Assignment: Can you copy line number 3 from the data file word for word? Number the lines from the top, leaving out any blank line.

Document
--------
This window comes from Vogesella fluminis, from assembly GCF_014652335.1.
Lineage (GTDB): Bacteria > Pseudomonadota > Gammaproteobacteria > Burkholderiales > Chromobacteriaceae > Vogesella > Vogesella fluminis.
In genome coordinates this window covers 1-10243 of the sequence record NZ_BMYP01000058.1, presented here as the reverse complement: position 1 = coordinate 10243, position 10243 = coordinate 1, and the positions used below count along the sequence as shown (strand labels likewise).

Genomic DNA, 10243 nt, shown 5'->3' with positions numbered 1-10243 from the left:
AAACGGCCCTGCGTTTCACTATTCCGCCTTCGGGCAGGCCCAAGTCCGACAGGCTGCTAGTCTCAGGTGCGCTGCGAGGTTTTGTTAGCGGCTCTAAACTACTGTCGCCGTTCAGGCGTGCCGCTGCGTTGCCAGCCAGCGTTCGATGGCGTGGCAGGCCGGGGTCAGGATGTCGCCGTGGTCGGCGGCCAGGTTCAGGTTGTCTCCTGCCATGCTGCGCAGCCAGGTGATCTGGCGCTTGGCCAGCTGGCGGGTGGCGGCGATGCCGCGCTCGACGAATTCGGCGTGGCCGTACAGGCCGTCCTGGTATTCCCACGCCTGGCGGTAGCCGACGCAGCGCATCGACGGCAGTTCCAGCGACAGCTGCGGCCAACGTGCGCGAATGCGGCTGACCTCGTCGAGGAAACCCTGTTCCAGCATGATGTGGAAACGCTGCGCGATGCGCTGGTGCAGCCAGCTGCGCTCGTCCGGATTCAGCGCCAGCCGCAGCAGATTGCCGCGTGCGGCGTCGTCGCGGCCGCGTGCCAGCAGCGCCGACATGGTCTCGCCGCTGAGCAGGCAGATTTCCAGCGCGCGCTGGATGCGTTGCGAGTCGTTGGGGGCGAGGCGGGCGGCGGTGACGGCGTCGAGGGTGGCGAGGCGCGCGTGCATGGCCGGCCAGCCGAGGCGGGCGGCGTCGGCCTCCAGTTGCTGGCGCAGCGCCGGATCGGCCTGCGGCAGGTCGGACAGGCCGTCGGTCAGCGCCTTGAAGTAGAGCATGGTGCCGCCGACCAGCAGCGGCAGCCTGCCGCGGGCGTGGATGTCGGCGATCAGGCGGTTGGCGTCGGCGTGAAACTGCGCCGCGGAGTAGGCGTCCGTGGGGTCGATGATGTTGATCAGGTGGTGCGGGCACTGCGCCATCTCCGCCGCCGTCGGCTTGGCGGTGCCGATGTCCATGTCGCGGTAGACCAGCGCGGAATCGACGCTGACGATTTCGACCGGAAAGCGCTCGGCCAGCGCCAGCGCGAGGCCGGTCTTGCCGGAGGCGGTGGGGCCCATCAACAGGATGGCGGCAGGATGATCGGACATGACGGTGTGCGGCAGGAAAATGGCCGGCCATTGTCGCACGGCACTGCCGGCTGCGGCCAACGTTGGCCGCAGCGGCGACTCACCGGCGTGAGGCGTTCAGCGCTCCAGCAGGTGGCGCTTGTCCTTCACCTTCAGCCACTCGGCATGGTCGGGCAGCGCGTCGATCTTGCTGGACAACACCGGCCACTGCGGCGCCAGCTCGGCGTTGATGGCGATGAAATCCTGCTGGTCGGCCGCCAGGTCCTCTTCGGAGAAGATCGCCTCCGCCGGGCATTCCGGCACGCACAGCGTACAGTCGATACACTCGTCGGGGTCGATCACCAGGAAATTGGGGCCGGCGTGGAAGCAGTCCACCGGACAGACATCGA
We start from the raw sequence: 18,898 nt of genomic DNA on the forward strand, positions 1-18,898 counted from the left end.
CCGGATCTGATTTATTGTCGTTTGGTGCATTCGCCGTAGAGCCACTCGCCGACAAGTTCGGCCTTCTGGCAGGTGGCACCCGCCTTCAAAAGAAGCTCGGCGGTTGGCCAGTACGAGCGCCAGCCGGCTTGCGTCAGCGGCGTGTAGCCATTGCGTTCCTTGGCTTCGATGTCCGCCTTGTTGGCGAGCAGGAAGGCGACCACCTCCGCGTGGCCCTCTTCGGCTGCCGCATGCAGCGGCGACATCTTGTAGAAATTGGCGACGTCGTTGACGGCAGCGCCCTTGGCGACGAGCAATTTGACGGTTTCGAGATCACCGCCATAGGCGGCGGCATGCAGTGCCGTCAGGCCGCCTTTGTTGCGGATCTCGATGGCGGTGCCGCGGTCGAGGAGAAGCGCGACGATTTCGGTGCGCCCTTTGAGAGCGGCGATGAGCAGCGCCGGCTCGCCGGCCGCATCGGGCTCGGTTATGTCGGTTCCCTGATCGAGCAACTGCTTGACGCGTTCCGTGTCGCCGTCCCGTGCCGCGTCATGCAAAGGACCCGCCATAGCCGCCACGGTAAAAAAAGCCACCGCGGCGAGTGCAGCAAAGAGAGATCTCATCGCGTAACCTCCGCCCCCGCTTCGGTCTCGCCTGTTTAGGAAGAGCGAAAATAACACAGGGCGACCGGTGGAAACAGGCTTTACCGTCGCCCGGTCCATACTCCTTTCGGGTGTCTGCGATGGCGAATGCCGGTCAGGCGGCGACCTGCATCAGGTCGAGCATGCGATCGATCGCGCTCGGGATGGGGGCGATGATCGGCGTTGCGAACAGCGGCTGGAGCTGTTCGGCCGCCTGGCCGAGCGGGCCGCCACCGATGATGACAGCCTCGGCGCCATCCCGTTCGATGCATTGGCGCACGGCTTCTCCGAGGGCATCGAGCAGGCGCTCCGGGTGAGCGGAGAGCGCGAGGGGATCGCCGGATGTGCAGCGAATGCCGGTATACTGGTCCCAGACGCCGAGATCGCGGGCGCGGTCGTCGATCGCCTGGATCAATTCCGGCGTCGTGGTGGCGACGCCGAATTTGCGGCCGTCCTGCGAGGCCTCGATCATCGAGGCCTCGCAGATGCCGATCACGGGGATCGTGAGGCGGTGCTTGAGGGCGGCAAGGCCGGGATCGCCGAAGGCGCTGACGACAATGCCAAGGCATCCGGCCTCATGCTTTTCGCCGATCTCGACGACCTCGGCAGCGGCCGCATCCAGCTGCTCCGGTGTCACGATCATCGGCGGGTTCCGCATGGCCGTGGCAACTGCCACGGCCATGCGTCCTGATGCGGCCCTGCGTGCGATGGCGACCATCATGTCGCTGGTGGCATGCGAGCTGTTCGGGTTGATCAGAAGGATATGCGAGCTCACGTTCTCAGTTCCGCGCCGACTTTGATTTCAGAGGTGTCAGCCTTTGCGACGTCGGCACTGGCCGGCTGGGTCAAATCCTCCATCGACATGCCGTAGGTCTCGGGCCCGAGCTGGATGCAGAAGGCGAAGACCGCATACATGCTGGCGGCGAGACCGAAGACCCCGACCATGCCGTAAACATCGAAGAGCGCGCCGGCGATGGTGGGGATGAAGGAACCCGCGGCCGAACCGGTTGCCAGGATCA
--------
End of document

In genome coordinates this window covers 1-10243 of the sequence record NZ_BMYP01000058.1, presented here as the reverse complement: position 1 = coordinate 10243, position 10243 = coordinate 1, and the positions used below count along the sequence as shown (strand labels likewise).